California Bureau of Real Estate Releases Warning to Real Estate Salespersons Who Mislead Consumers into Believing That They Are Brokers and to the Irresponsible Brokers Who Allow Such Practices

By: Tamara B. Pow, Esq .

Back in September of 2015, the California Bureau of Real Estate ( CalBRE ) released a warning, officially known as a supplemental disciplinary advisory, to salespersons working in real estate who illegally mislead consumers into falsely believing that the salesperson is a real estate broker, as well as an additional warning to actual brokers who permit or support such practices by these salespersons.

Real estate brokers, salespersons, and consumers should review this warning and the hypotheticals below. According to CalBRE, these unlawful practices have continued to occur, to the potential detriment of consumers.

Under CA Business and Professions Code Section 10139, any person pretending to be a real estate broker without a license or license endorsement, or who advertises as such is guilty of a public offense punishable by a fine of up to $20,000 or by imprisonment for a term of up to six months, or both. If this violation is committed by a corporation, that fine can increase to $60,000. Additionally, under Section 10140, a violation for false advertising is punishable by a fine of up to $1,000, imprisonment for up to one year, or both. As mentioned in the issued warning, the Commissioner of CalBRE may also suspend or revoke the license of any broker who is guilty of one or more of these offenses. In regards to prosecution, under Section 10130, it is the duty of the District Attorney of each county in this state to prosecute all violations in their respective counties in which the violations occur.

CalBRE has specifically outlined two examples in which these violations typically occur. The first hypothetical is a salesperson who uses a fictitious business name that would lead consumers to think that this business is operated and managed by a real estate broker. For this scenario, let’s call this salesperson John Doe. John Doe conducts business using the name Doe Real Estate. John Doe then advertises his business with that name, and supplements these advertisements with a webpage or other tangible tools. This unlawful practice allows consumers to believe that John Doe is a real estate broker or brokerage firm and not a salesperson who must be supervised by an actual broker when conducting these activities.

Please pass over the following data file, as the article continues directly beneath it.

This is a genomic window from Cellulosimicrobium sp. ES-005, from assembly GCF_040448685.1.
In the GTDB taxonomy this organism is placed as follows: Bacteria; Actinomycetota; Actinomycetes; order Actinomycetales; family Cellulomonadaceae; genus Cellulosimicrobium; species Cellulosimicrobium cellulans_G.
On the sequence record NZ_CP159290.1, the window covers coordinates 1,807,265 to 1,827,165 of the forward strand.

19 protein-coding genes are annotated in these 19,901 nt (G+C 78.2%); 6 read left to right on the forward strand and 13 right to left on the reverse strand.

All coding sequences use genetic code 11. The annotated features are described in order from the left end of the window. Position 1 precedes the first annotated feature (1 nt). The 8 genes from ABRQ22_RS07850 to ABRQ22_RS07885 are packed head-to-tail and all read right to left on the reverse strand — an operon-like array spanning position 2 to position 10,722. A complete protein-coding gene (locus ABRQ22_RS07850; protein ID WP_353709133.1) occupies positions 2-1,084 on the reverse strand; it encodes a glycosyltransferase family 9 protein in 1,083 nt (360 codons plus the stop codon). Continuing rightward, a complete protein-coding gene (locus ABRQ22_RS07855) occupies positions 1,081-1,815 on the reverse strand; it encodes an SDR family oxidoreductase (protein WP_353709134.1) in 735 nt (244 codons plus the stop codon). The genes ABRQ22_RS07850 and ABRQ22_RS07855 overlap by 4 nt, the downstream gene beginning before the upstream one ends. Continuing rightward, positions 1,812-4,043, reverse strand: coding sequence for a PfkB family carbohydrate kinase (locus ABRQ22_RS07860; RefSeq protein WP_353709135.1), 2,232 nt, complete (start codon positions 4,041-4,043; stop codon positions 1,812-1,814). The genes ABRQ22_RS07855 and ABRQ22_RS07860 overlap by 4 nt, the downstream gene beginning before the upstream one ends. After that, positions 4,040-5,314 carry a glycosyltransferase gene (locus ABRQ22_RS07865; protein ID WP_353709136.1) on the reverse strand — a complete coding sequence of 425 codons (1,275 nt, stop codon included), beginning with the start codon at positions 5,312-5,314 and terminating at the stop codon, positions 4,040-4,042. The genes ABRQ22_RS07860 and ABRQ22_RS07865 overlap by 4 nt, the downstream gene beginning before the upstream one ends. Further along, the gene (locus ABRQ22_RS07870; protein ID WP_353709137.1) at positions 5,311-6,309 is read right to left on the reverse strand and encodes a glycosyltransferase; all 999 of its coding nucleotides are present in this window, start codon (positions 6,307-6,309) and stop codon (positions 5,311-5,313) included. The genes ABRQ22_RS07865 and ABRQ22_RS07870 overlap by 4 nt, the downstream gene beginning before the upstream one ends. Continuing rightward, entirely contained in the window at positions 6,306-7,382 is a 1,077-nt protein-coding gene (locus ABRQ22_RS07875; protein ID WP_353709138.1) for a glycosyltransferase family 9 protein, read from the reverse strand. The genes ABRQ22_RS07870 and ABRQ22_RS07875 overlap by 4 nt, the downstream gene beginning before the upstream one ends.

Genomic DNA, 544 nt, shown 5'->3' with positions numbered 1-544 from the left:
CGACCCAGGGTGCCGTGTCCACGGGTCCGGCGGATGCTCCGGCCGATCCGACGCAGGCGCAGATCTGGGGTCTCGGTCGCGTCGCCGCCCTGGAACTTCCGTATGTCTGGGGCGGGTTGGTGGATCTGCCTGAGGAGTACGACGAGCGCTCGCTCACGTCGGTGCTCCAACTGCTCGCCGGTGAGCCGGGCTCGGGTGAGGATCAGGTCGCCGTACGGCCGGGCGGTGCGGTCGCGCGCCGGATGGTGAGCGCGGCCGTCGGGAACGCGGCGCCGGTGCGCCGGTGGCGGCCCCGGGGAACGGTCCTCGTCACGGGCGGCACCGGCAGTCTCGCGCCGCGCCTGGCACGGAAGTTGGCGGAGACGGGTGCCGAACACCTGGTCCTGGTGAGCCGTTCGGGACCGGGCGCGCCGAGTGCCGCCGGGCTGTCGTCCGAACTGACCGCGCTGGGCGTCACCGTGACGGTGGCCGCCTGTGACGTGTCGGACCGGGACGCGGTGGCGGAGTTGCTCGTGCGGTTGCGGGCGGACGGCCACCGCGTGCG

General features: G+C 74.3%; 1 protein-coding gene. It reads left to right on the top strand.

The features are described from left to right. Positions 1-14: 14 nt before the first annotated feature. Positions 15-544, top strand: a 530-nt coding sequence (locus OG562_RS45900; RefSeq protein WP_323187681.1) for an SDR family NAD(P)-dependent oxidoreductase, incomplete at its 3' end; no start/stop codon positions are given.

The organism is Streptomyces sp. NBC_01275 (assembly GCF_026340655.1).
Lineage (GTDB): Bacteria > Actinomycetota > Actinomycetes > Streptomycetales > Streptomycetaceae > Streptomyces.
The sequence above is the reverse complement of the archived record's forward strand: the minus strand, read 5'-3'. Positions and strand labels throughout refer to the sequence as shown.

The second illegal scenario is Jane Doe or a team of Jane Does branding or identifying themselves as independent real estate practitioners. It is illegal for salespersons to act and/or advertise as an independent entity in real estate. Teams must disclose the name of the responsible broker or brokers, at least one responsible broker’s license number, and use at least one of the responsible brokers’ surname in the title of the team’s name, along with the terms “team,” “group,” or “associates.”

The use of a fictitious name for a real estate firm is itself not illegal (See definition of “Fictitious business name” under Business and Professions Code 10159.7(a)(2)). However, under Section 10159.7(a)(5)(C), a fictitious business name may not include the terms “real estate broker,” “real estate brokerage,” “broker,” “brokerage” or any other obvious term that would lead a member of the public to conclude that the team is offering real estate brokerage services.

Furthermore, salespersons who are active in real estate license activities in the state of California must be affiliated with and reasonably supervised by a responsible broker. Reasonable supervision is defined in CalBRE’s Commissioner Regulation 2725. Incidentally, one of the activities that qualify for broker supervision is reviewing any and all advertising done by the broker’s salesperson or salespersons. Irresponsible brokers who otherwise allow for unlawful practice are also liable and will face similar discipline.

It is imperative that not only licensees review the disciplinary advisory, but consumers as well to make sure they understand who they are working with. For more information regarding this matter, visit the CalBRE website at , look under Essential Information on the homepage, click the link 2017 Real Estate Law, and review the governing rules in the California Business and Professions Code sections 10000 – 11288.

  • For the complete definition of a real estate broker, see California Business and Profession code section 10131.
  • For the complete definition of a salesperson, see California Business and Profession code section 10132.
  • For the minimum requirements for broker supervision and activities that qualify for broker supervision, see California Business and Profession code sections 10131.01(a)(A) through 10131.01(a)(E)(c).